To fight COVID-19 surge, California Health Corps recruits retired, international doctors

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As COVID-19 cases increase, so will the need for medical professionals. Photo credit: Pxhere.

Governor Gavin Newsom rolled out a new program called the California Health Corps this week. Its goal is to increase the number of medical professionals across the state by 37,000, in preparation for a surge in COVID-19 patients. 

On the first day, 25,000 licensed health professionals signed up for the program. It’s a relief to medical professionals like Michael Wilkes, a professor of medicine and global health at UC Davis. On today’s Daily Dose, he explains where the additional workers are coming from, and challenges hospitals might face when deciding who to recruit. 

Over the last four days, about 2,000 new patients have been hospitalized due to COVID-19 in California. One third have been placed in intensive care units. 

Wilkes says that as the numbers of confirmed cases increase, the need for doctors and other health care workers will also increase. Some recruitment has been mitigated by pulling employees from other parts of hospitals, but it won’t be enough to fill all needs.

Benefits of coming out of retirement 

A primary focus of the program are medical professionals at the beginning or end of their careers, such as medical students at the end of their schooling or recently retired doctors and nurses. 

In conversations with retired physicians, Wilkes has reminded them of the benefits of returning to medical duty:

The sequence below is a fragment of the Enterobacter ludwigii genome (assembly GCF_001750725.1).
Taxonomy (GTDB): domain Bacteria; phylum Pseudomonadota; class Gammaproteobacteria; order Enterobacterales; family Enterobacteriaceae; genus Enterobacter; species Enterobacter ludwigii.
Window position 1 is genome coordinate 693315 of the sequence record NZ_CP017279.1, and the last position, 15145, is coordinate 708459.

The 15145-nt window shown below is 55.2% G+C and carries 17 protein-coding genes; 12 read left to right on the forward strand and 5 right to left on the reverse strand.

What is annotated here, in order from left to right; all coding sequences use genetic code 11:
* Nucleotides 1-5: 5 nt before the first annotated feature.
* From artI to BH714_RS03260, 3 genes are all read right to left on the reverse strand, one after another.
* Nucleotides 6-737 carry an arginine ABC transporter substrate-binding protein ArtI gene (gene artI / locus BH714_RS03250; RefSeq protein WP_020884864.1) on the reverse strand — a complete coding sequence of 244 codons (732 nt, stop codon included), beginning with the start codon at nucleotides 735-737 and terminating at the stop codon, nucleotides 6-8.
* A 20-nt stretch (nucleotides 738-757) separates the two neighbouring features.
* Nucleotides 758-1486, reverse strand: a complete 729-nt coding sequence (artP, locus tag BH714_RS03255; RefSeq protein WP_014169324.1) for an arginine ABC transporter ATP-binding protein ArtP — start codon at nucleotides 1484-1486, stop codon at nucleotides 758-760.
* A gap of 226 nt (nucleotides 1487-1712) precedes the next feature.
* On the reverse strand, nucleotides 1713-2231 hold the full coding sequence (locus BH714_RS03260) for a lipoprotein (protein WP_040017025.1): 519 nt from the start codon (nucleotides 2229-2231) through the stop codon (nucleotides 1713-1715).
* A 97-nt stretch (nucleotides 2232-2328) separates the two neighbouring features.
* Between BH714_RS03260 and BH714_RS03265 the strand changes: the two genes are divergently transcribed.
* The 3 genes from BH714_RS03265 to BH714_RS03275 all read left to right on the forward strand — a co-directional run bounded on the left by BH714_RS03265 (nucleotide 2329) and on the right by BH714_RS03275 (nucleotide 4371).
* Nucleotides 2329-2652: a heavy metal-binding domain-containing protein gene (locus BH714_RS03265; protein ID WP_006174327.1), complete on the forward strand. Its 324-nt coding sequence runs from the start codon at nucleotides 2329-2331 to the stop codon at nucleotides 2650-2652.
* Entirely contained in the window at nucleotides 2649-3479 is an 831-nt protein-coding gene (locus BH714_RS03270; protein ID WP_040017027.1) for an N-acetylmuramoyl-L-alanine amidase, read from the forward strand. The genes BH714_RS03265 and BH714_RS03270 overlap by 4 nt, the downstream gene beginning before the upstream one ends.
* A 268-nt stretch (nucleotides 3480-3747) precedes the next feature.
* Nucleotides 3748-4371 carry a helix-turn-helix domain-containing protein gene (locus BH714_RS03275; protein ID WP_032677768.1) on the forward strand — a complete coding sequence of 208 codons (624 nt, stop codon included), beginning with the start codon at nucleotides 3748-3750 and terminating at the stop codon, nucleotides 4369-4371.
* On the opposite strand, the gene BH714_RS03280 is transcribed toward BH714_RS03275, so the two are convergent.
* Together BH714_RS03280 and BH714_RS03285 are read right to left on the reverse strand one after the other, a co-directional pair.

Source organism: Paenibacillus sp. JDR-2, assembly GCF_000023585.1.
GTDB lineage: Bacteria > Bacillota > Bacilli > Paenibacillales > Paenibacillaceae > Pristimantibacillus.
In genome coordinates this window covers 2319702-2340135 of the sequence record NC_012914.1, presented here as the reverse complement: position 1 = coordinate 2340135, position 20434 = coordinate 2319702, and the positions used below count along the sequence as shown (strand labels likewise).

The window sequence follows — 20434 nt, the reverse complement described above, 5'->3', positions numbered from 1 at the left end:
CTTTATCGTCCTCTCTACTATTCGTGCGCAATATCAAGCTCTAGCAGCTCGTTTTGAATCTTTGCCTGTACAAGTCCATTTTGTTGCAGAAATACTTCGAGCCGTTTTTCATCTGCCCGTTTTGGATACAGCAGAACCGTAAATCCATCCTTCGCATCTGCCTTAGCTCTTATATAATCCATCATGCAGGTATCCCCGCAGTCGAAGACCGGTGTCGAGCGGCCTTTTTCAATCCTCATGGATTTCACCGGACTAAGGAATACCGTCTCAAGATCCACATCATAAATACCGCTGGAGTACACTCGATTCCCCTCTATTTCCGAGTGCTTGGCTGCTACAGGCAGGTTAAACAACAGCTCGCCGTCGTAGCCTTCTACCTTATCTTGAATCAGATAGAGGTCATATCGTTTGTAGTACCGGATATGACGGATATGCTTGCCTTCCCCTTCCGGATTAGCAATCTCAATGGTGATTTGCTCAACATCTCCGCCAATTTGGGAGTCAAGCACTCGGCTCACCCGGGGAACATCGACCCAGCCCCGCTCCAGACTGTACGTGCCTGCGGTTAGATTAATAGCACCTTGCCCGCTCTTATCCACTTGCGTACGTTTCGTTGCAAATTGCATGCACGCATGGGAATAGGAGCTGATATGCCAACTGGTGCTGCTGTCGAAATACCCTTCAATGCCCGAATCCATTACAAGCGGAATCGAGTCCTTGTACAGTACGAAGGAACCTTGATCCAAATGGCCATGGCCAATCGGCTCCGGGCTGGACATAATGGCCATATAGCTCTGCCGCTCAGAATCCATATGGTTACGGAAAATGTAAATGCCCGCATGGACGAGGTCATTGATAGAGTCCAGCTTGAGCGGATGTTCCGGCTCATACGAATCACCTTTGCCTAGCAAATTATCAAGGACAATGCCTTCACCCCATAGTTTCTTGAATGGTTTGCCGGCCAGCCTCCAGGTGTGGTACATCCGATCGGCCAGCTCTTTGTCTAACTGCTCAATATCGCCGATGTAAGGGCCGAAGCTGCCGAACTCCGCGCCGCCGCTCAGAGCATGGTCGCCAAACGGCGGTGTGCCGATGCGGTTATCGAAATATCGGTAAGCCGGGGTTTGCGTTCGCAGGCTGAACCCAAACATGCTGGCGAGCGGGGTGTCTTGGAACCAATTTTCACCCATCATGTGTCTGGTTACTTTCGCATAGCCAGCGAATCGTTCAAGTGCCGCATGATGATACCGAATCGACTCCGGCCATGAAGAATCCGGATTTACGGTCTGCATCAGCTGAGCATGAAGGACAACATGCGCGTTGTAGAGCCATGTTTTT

Wilkes: “[I’ve tried] to convince them that this kind of work will connect them with other people. It will help them build self-confidence. It will help them keep sort of medically fit. It will perhaps help them with the effects of stress and depression. … It will also help them forget some of the things that they're suffering with, maybe loneliness.”

Is task shifting a good idea? 

California is also considering what’s called task shifting, or widening the scope of what certain medical professionals do, such as nurse practitioners and EMTs. Often used in remote areas in Africa and Asia, task shifting helps train individuals to perform specialized and high functioning tasks without official training.

But Wilkes hesitates to endorse the practice:

“I think it's a little bit dangerous. I'm not sure I would broaden the scope of practice. The last thing I think a very sick person needs is a provider who's not adequately trained. ... There are lots of things that nurse practitioners and EMTs can do as a part of this epidemic, but let's not have them doing things that they're not trained to do.“

What about medical professionals who were trained and licensed overseas? 

In the U.S., about 25% of doctors currently practicing were trained internationally, Wilkes says. But there’s an untapped source of medical professionals trained outside of the country who are not part of the current health care workforce. He estimates there are a million doctors, nurses and dentists who fall under this category. 

Wilkes uses a group of Afghan and Iraqi immigrants he works with in northern California as an example. After their work with American special forces, they were granted visas to come to the U.S. Before moving overseas, they were physicians or nurses.

“This is an opportunity to reach out to many of these men and women who are adequately trained and allow them to serve here. We call this pragmatic flexibility. It's allowing them to do things that they were trained to do, under supervision, so that they can help in these times of trouble.”